Chapman said her part in that diversity means leading the legal team on the installation while helping the commanding general pursue his initiatives and priorities.

“It’s a multifaceted practice, but my focus is leading an effective team while providing legal advice and solving problems,” she said.

Chapman said Denehy and Slaughterbeck contribute to JAG’s diversity. Denehy is the first female to lead Fort Polk’s OC/T team.

“They interact with every unit that trains at JRTC and Fort Polk to maintain readiness in pursuit of the Army’s mission,” Chapman said.

As OC/Ts, Denehy and Slaughterbeck said they work with legal teams that come with brigades training at the Joint Readiness Training Center and Fort Polk.

Six months before a legal team ever reaches Fort Polk, Denehy said they are in touch to begin preparing them for their rotation.

“What legal teams do in combat is very different than what they do in garrison,” she said.

Topics legal teams can potentially advise their command about during rotation include scenarios such as whether a bridge can be blown up or legal obligations to prisoners of war.

Training the rotational brigade’s lawyers can be challenging, said Slaughterbeck. That’s one of the reasons she said it’s rare to see female OC/Ts.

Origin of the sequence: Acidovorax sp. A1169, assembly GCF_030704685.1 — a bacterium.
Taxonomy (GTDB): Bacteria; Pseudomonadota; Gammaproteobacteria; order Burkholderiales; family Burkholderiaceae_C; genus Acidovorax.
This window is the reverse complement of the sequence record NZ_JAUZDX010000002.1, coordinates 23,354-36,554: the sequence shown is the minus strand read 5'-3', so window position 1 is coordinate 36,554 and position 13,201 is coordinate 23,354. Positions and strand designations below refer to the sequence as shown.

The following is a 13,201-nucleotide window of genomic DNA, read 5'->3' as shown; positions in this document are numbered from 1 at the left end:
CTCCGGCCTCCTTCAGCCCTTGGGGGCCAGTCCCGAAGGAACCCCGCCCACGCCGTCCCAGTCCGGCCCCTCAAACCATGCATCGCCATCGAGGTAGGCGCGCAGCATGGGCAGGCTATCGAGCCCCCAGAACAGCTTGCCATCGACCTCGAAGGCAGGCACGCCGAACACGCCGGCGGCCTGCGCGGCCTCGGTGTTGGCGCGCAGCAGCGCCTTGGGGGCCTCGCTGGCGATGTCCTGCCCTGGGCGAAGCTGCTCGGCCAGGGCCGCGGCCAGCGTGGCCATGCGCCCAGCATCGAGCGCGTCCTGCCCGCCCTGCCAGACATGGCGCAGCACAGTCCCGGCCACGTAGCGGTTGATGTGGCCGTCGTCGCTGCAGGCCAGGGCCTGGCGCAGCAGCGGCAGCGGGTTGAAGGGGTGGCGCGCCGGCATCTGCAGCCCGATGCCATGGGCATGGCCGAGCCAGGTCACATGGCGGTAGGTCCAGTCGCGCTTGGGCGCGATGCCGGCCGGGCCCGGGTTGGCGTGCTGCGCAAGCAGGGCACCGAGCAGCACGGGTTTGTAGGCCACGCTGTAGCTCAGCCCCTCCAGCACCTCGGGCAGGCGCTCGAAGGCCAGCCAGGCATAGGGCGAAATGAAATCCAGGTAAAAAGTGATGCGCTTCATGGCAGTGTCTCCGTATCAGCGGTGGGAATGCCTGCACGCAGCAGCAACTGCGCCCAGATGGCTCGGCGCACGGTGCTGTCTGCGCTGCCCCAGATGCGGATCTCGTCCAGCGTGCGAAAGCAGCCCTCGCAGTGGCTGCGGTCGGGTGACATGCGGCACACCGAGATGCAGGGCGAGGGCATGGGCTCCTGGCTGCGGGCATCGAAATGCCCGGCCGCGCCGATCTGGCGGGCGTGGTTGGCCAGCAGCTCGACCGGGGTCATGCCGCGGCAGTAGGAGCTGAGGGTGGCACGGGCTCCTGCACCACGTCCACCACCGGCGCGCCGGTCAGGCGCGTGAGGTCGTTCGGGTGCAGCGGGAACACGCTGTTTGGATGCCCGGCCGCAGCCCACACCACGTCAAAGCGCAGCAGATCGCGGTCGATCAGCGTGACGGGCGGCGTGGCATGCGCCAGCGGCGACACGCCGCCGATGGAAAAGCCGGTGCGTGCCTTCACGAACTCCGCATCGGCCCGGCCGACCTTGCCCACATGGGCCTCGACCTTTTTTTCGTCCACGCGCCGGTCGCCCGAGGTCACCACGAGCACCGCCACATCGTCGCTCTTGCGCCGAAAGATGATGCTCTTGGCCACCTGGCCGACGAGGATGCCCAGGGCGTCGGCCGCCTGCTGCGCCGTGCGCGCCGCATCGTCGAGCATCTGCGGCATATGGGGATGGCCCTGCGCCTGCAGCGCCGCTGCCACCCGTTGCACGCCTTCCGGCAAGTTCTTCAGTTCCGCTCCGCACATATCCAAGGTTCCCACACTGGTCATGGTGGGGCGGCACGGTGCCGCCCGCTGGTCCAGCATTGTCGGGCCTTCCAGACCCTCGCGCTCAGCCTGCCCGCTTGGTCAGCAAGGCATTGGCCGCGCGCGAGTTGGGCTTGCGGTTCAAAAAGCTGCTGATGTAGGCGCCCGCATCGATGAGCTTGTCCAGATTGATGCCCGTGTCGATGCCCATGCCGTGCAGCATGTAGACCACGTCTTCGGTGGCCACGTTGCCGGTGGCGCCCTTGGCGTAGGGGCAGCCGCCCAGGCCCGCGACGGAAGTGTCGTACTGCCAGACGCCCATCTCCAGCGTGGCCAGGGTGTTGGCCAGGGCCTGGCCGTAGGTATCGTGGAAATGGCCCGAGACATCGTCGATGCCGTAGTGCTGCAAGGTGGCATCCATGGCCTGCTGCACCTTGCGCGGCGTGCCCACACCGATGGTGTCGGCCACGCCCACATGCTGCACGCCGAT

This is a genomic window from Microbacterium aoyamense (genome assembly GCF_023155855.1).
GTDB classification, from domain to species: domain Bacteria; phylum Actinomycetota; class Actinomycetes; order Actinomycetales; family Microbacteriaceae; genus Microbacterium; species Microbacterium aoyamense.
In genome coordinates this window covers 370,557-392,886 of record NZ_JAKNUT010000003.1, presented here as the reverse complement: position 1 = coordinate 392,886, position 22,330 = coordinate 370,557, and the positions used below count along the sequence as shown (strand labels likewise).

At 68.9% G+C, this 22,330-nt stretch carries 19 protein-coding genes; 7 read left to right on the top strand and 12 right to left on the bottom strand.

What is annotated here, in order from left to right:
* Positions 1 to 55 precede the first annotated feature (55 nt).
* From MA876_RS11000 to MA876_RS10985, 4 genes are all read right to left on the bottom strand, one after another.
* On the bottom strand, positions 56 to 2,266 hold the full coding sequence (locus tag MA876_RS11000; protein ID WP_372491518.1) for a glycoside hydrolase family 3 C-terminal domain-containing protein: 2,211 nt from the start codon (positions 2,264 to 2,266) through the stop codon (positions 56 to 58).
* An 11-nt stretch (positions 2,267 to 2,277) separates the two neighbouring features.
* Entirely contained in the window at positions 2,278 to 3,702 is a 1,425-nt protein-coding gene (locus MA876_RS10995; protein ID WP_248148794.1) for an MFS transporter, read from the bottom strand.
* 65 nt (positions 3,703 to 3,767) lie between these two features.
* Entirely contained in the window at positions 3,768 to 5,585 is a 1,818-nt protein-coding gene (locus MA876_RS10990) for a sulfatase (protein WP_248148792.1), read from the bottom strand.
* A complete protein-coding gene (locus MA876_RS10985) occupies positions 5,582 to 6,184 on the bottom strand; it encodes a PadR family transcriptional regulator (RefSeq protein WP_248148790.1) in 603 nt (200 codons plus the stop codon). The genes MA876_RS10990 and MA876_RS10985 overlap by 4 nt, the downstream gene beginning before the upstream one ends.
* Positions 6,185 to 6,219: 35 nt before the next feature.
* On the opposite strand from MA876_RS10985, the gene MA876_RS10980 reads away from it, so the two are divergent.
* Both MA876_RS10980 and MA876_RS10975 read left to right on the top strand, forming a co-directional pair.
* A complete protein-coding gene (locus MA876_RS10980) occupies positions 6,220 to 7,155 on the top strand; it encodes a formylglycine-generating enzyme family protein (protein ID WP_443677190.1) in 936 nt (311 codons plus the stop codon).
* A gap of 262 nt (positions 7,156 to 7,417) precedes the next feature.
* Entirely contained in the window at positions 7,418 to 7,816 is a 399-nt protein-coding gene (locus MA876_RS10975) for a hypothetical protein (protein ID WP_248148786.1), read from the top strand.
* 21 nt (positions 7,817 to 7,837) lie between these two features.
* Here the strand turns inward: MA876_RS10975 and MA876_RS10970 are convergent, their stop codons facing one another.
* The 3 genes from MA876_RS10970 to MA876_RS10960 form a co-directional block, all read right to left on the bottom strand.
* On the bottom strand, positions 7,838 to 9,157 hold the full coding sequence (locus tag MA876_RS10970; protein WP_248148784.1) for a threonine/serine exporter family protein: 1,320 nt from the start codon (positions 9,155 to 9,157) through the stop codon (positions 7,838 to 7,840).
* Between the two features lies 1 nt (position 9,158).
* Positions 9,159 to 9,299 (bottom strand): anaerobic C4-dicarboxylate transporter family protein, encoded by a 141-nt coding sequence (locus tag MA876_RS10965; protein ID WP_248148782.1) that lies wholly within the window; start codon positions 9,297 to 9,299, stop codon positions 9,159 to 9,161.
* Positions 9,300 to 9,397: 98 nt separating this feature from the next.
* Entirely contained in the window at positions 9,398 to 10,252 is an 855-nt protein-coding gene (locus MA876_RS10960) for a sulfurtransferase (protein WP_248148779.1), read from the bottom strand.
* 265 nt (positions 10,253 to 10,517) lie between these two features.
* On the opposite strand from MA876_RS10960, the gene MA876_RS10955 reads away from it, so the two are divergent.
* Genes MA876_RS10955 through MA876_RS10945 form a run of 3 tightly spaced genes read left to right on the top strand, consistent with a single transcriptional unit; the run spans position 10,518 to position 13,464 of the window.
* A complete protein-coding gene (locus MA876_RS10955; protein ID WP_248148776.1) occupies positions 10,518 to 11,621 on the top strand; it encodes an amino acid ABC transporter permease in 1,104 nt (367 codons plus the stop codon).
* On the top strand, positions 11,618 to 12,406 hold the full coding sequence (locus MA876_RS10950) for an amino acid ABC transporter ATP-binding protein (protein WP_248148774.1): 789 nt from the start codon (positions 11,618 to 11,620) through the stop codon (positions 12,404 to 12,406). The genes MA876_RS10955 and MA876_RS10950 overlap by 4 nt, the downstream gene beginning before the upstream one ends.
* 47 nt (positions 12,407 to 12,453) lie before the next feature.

Denehy said she thinks another reason is because, historically, any combat based position went to men.

“Before combat positions were open to females, males went into those positions because we associated them with fighting and combat. As that has changed, more opportunities have opened up for women to fill positions that were traditionally held by males,” she said.

Denehy said she sometimes feels frustrated that there is still an attitude of surprise that women can do some of the same jobs men do.

“There are areas in the military that people still see as traditionally male. I think that’s why it’s important for women to be seen in leadership positions like ours. If they see us, they might think they can do it too,” she said.

Slaughterbeck said Women’s History Month, to her, is an acknowledgment of how far women have come while realizing how far they still have to go.

Denehy said even women who have grown up in today’s world still feel the limitations placed on them.